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This fascinating academic work on the effects of Diabolism in "New Spain" covers the period from the conquistadors through the end of the 1700s. Author Fernando Cervantes writes in an easily readable manner, exploring a previously neglected area of scholarship with extensive research and precise analysis. From the early Franciscan's highly idealistic mass-baptisms to the later inquisitions and increasingly high accounts of "Indian linked demon possession", The Devil in the New World takes an in-depth look at a unique aspect of the Native-Spanish cultural interchange. 182 pages, indexed, softcover.
Until the end of the eighteenth century, missionaries to the New World agreed that diabolism lay at the heart of the Native American belief system and at the root of their own failure to establish a church purged of Satan and pagan superstition. The Devil mattered, and he occupied a central place in discussions of all non-Christian religious systems and in the bitter disputes over how to combat them.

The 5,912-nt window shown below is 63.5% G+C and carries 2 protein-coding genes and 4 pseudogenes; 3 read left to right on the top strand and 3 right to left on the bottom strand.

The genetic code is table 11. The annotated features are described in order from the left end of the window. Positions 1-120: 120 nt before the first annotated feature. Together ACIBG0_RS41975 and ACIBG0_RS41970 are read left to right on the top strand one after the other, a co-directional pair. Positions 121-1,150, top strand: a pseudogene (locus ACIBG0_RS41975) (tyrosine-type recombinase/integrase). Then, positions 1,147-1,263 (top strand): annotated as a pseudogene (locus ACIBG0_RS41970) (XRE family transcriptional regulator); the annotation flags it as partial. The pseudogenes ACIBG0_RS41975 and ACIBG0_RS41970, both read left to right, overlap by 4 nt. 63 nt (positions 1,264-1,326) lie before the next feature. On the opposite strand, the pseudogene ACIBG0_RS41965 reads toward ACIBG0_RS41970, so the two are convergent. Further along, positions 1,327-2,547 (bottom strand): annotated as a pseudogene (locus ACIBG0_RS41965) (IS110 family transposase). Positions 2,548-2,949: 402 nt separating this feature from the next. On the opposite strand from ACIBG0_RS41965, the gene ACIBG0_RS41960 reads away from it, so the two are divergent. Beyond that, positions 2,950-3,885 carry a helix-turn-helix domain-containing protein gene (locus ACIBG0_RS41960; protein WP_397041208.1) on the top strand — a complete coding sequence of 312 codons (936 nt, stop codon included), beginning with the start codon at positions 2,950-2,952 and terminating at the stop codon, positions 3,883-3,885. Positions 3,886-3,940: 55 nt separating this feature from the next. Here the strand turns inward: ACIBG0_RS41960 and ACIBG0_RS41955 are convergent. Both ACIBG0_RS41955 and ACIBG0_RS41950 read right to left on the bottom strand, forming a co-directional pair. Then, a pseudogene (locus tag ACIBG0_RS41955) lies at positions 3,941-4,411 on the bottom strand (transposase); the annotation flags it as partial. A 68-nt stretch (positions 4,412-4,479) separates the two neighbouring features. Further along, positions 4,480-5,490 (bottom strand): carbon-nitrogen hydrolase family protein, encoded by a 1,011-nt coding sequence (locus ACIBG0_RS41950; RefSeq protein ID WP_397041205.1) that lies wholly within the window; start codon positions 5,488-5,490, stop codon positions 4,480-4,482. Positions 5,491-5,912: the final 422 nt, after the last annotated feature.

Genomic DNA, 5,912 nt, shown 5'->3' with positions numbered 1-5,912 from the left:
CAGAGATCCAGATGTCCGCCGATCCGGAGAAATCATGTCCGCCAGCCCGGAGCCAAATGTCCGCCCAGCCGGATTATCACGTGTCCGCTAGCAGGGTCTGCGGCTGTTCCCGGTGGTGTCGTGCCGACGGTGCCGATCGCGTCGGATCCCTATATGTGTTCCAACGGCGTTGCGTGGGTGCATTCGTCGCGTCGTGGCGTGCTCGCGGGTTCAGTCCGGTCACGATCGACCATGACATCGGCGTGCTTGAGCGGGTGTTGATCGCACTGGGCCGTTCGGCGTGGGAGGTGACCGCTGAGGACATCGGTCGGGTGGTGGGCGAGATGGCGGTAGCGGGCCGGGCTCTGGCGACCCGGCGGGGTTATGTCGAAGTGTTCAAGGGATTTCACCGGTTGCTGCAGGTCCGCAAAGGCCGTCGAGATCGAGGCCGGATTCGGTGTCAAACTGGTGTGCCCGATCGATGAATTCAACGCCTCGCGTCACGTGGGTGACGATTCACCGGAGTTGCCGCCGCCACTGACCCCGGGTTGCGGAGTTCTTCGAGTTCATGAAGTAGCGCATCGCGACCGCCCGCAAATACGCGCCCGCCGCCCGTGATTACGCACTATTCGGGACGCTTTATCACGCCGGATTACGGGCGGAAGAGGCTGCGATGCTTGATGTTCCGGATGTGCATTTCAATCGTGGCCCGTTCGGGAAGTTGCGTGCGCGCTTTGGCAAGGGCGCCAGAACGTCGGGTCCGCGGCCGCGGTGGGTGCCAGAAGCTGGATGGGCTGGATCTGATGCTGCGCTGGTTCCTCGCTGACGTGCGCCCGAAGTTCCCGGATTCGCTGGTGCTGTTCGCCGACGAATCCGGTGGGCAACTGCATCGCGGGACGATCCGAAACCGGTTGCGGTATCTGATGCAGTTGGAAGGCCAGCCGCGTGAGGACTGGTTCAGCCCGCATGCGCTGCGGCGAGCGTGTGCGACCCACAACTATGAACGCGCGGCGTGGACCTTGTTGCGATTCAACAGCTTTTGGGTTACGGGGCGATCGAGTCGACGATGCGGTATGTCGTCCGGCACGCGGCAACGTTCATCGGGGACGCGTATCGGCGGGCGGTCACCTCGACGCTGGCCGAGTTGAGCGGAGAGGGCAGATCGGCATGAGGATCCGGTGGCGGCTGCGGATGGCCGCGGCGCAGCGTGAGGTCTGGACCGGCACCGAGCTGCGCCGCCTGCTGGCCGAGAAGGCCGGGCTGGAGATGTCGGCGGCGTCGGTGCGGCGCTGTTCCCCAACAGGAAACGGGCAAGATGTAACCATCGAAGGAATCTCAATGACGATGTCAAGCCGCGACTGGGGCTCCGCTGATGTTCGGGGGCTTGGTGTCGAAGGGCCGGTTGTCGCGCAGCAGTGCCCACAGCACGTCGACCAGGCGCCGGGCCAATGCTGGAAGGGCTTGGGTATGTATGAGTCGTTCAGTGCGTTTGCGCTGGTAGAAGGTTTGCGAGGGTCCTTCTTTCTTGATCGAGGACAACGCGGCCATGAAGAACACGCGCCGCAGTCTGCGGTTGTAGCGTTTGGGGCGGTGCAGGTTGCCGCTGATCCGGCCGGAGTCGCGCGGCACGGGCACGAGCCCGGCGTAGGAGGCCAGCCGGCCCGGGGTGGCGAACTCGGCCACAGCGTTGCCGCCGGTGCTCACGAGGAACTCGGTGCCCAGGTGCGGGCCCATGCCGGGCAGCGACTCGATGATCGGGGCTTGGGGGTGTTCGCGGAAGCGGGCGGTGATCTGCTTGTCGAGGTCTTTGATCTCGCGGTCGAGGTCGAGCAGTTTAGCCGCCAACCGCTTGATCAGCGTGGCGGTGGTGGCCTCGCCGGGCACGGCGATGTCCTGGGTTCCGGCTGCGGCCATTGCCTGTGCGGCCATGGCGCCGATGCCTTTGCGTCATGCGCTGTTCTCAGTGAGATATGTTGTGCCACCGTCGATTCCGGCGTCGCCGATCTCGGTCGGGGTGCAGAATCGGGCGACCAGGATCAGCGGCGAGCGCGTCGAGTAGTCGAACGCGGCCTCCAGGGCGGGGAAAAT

In this elegant and sensitive analysis, Fernando Cervantes gives the Devil his due, illuminating a neglected aspect of the European encounter with America and setting the full history of the "spiritual conquest" in a rich and original context. He reveals how Native Americans reinterpreted the view of Christianity presented to them, how they refused to see the world as the missionaries saw it. Drawing on archival sources, he brings into clear focus the complex, often bewildering, and sometimes tragic clash between a theology that posited the existence of competing forces and one that insisted that all deities were multiform beings within which good and evil coexisted. He deals in compelling and persuasive detail with the social history of the interaction between the two cultures, explaining not only the impact of European ideas upon the New World but the influence of diabolism on the ideology of the Old. And he provides a subtle account of the role of diabolism in the emerging baroque culture of the seventeenth and eighteenth centuries that strikingly challenges conventional explanations of the growth of skepticism in the period.